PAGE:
Date of this Version
Ethics by Benedict de Spinoza, Translated by George Eliot, Edited by Thomas Deegan. 1981. Institut fur Anglistik und Amerikanistik, Universität Salzburg, Austria
The Ethics of Benedict (or Baruch) Spinoza (1632-1677) was written in Latin 1664-65 and published posthumously the year of his death. Spinoza's statement of moral philosophy, inspired by the rationalism of Descartes and the Enlightenment, was considered heretical at the time. He was excommunicated by Jewish religious authorities and his writings proscribed by the Catholic Church. His works, however, proved a hiden influence on the thought Locke, Hume, Liebnitz, and Kant, and became one of the foundations of the Western philosophical tradition, with profound influence on the works of Hegel, Goethe, Schopenhauer, and Nietzsche.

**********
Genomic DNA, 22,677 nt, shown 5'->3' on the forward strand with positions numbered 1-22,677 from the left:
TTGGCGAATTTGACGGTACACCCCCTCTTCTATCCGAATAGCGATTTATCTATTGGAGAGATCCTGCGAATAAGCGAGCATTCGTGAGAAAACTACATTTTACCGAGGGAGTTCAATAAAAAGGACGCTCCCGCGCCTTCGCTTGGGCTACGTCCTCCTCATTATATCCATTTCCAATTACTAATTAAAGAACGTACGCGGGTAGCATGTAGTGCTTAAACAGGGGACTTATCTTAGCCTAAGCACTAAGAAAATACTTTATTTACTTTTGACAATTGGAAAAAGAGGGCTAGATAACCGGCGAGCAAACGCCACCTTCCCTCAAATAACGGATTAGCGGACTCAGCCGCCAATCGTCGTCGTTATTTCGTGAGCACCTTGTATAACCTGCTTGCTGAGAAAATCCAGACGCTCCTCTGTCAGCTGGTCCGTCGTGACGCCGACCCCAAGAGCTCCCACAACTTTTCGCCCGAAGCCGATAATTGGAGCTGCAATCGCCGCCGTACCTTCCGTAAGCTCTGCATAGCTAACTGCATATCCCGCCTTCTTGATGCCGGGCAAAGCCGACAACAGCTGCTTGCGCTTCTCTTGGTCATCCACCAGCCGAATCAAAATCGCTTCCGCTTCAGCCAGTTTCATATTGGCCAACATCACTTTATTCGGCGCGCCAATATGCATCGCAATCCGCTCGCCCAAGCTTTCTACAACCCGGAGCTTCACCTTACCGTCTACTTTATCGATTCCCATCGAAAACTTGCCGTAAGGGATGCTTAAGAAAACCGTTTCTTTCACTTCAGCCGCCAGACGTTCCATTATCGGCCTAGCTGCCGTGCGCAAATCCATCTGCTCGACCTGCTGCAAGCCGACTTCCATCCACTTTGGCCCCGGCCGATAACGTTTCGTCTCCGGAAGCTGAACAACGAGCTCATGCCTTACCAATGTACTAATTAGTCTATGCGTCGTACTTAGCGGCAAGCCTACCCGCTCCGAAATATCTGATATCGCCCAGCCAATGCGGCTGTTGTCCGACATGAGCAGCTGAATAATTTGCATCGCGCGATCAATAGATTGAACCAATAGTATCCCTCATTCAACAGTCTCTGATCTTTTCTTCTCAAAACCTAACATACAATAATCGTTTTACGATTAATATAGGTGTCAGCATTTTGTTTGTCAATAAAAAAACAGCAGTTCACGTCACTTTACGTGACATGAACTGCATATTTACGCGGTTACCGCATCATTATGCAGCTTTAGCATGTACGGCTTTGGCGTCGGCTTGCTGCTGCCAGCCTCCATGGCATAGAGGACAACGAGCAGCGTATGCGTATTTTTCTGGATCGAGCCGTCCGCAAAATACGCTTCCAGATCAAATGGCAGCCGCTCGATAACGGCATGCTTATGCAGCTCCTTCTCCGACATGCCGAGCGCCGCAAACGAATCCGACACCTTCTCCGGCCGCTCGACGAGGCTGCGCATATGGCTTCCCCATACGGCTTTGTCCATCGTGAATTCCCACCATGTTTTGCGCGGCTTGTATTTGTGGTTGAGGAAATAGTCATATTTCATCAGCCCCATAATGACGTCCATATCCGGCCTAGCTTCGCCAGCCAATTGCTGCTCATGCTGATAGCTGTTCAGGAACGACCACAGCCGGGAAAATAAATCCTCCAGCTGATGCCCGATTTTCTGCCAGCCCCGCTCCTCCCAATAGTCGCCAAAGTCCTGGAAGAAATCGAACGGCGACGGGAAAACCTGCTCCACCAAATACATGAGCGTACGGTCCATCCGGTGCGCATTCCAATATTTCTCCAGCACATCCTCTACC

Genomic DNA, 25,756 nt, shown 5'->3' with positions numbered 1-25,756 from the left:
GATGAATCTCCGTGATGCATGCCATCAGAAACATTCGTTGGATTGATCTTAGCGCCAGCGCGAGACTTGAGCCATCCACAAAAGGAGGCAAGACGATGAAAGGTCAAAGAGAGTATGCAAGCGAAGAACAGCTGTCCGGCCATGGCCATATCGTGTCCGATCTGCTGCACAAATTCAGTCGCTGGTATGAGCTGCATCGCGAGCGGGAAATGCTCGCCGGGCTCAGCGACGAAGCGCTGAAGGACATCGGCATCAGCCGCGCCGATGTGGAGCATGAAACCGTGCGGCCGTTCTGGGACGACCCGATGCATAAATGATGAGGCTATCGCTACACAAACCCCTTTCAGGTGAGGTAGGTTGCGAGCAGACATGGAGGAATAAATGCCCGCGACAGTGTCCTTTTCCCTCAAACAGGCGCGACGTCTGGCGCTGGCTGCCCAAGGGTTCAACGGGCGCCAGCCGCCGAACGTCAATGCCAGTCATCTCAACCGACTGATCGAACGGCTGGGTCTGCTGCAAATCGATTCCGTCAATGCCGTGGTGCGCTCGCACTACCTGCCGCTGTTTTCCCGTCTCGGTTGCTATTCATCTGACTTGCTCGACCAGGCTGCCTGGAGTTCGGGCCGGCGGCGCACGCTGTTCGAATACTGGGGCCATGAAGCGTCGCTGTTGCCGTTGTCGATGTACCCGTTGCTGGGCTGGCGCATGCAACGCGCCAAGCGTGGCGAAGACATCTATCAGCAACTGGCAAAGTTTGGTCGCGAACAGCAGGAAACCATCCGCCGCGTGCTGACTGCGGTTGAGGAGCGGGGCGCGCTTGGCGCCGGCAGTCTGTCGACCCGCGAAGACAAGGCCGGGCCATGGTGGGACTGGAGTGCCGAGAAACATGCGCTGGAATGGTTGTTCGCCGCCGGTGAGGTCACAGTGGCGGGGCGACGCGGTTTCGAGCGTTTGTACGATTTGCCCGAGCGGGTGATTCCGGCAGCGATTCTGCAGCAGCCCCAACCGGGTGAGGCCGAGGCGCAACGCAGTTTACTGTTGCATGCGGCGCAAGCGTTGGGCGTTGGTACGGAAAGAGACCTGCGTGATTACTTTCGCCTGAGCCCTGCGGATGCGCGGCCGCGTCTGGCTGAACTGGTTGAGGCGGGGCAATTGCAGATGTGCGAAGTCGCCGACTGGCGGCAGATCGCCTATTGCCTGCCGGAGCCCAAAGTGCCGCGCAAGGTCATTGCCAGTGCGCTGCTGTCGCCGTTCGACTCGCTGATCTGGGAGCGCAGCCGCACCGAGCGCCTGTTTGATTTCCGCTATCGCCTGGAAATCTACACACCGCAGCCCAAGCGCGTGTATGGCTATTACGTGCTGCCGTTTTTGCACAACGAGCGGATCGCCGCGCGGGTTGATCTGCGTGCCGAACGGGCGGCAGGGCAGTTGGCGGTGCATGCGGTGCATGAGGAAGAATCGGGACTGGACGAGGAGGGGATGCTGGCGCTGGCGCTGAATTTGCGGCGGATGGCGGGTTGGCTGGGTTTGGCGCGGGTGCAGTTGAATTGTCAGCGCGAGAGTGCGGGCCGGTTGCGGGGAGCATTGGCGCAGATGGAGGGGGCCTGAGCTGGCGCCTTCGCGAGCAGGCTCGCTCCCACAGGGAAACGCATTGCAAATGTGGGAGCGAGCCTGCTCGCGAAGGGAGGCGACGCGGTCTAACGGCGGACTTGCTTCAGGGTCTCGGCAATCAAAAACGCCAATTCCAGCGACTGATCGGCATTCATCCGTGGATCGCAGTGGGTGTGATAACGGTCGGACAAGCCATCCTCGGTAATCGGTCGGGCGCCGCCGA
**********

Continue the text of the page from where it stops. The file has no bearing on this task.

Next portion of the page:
George Eliot [Marian Evans] (1819-1880) prepared this earliest English translation of the Ethics in 1854-56, but it remained unpublished when she could not agree to terms with the publisher of Bohn's Philosophical Library. The manuscript was acquired by the Beinecke Library at Yale University, where it was transcribed by Thomas Deegan (1939-2001) of St. Xavier College. This transcription was published in the Salzburg Studies in English Literature series, Universität Salzburg, Austria, in 1981.